First of all I would like to thank the Secretary General for arranging this informal Summit. It provides an excellent opportunity to meet and welcome President George W. Bush and to launch important discussions before our regular Summit in Prague. Let me briefly concentrate on the four most important points, which I think colleagues have touched upon today.
Firstly – our historical decision in Madrid to invite the Czech Republic, Hungary and Poland as well as our decision in Washington to launch the Membership Action Plan show our joint commitment to building a free and whole Europe – just as President Bush has underlined today. I think that in Prague we must take the next historical step and once more I salute the strong and visionary remarks by President Bush and my good friend Jean Chrétien, Prime minister of Canada. Since we all have a special commitment in Prague, I would like to touch a little bit more upon this issue.
On their merits, I think it is fair to say that seven out of nine applicants require serious attention. Some may wish to exclude the Baltic countries for reasons not having to do with merits or - for that matter – with the Balts themselves. But is Baltic accession to NATO not the real litmus test of whether NATO has done away with the mindset and boundaries of the Cold War? Since Madrid I have felt this to be the case. I have felt extremely committed - and I think we all should - to work hard for Baltic accession to NATO.
President Havel has made the case for Baltic membership in a very clear way at the recent conference in Bratislava on Europe's new democracies. As you so rightfully said, Mr. President, yielding to Russian geopolitical or geo-strategic interests or perhaps merely to Russia’s concerns for prestige would be the worst thing the Alliance could do in this respect. I fully agree with you that invitations to join our Alliance should be extended to the Baltic States at our Summit in Prague next year.
I think it is time to be ambitious and to take courageous, yet necessary decisions. May I say that, along with NATO enlargement, the EU enlargement is also gathering momentum. The two enlargement processes are progressing concurrently, and I think they should be viewed together. It is my strong hope and ambition that in the late months of the year 2002 important decisions will be taken within NATO and the EU. Be it in Prague or be it in Copenhagen, I hope that both decisions will include all three Baltic States. We should do what is right on enlargement and not what is the easiest in the short run. There may be bumps on the road, but I am convinced that in the end history will judge enlargement to be the right thing to do for European stability, coherence and security.
My next point would be European defence. Our decision from Washington provided the framework needed to establish close links between NATO and the EU on crisis management. I think there is still work to do. But it is good and necessary work and I am happy to see that also here – as confirmed by President George Bush today - we are closer to each other and not further apart. Of equal importance is the involvement of the non-European Allies in EU crisis management. I think that part of the answer will be to find practical solutions.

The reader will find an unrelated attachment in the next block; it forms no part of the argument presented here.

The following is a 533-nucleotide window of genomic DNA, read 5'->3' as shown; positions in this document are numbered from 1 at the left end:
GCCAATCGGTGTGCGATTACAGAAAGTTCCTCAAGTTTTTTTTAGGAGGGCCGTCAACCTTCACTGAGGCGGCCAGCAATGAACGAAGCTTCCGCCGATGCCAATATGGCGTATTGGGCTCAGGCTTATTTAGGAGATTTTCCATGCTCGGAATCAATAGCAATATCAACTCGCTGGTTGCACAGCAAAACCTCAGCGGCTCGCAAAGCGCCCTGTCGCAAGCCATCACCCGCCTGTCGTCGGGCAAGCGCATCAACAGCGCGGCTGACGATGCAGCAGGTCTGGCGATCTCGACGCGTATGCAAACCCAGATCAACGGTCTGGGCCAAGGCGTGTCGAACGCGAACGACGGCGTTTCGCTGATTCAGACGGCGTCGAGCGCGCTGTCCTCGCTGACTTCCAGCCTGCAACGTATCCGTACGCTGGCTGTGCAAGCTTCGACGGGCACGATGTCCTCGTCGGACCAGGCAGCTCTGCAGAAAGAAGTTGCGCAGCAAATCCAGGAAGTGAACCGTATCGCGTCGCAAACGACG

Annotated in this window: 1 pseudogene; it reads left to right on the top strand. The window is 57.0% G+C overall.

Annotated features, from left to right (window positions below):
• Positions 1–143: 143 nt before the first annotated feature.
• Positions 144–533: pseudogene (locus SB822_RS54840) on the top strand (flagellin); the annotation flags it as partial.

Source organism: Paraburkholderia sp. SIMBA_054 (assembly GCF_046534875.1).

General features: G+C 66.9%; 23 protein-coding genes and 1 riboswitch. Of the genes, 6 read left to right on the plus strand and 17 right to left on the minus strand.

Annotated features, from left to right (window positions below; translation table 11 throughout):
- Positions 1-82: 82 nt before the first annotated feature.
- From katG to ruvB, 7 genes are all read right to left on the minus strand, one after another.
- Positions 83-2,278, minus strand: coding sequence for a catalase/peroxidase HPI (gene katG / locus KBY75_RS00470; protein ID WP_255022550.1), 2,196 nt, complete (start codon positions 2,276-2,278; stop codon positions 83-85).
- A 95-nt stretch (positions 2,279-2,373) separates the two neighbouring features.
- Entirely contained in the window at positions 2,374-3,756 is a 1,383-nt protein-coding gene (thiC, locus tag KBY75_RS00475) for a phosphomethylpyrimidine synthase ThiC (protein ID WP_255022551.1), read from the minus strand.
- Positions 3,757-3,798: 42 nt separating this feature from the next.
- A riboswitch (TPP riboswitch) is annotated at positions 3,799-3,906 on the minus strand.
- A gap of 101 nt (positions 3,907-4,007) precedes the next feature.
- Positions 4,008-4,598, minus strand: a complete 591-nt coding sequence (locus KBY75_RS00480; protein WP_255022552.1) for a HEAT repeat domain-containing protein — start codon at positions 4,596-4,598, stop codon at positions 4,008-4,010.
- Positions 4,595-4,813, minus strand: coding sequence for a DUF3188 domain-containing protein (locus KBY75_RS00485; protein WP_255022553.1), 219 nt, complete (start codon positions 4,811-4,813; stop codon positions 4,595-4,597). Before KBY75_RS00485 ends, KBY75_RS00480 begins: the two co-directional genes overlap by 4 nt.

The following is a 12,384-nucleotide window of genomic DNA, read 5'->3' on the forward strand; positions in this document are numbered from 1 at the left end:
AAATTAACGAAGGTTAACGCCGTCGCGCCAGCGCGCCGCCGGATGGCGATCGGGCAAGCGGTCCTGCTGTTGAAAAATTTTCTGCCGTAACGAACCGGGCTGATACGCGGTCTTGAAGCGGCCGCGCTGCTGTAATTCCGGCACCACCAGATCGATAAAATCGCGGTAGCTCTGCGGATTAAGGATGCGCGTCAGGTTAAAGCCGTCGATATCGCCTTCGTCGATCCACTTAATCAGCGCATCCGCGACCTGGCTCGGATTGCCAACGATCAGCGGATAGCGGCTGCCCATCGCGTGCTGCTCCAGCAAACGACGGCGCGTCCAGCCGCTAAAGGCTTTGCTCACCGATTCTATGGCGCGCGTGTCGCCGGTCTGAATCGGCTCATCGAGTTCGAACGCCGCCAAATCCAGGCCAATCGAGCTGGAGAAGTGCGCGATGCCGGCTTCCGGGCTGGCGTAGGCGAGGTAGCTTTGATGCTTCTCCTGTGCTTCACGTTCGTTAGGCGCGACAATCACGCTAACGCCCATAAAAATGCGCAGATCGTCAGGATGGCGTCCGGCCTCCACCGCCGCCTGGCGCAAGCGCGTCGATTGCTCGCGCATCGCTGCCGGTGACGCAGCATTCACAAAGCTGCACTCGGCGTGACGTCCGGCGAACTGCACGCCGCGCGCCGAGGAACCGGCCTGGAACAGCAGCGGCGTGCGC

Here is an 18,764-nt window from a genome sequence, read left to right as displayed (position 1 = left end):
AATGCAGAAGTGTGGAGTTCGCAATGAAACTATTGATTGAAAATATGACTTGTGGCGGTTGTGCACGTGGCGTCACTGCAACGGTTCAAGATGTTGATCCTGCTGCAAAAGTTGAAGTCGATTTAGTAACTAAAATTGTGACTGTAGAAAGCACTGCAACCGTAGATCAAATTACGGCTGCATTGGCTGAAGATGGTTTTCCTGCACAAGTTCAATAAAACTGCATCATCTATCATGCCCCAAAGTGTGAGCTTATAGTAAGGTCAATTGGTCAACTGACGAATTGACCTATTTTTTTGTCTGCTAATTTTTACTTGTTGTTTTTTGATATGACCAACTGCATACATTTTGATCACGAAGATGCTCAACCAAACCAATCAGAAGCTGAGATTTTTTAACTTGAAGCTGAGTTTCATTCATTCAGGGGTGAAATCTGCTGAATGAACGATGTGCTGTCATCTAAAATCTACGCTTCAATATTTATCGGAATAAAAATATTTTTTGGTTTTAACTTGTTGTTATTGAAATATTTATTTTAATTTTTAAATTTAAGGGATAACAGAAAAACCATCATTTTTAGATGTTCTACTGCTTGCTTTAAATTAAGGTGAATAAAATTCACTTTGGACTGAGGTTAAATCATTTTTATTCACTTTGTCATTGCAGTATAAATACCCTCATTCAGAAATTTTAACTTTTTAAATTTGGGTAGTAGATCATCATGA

This brings me to the third point - the Balkans. Here we have witnessed successful co-operation between NATO and the EU in dealing with the crisis in the Former Yugoslav Republic of Macedonia and the Presevo Valley. Such co-operation should also be the name of the game in future. And may I once again thank Secretary Powell and President Bush for stating that we went in together, shall stay there together and will withdraw together - under peaceful conditions. This is a very important signal, which I would like to draw attention to.
Now to my final point - Missile Defence. I welcome President Bush’s assurance on continued dialogue and consultations in both NATO and Allied capitals as well as with Russia and China. These consultations are needed in order to address the complex issues confronting us. The proliferation of weapons of mass destruction and long-range missile technology is of great concern and should - just as it has been presented today - be addressed seriously. We should look to all avenues including effective agreements based on arms control and non-proliferation regimes. Active dialogue with States from which the threat emanates is needed and should be tried.
We need time to develop a new framework - a new agreed framework to address the challenges and threats of the next decades. We surely want to participate in this dialogue. No one wants a new arms race.
Finally, to conclude - as far as Denmark is concerned, we are proud to be here, to be a loyal and an active member. I have not passed my defence budget for next year yet, George, but I will have a look at it. In my country, we have a four years agreement and as you said yourself - we can of course all make better use of what is available.
Let me finalise by stressing that I hope we will have an ambitious agenda in Prague. I hope that we will nurture and further enhance the strategic co-operation between NATO and the EU. We should also continue our strong results of bringing lasting peace and stability to the Balkans and most importantly, we should once more carry forward enlargement through an ambitious decision on who to invite. If we succeed, we will create the cornerstone of the transatlantic partnership between United States and Europe for the next decades.
In Prague, we should do what is right.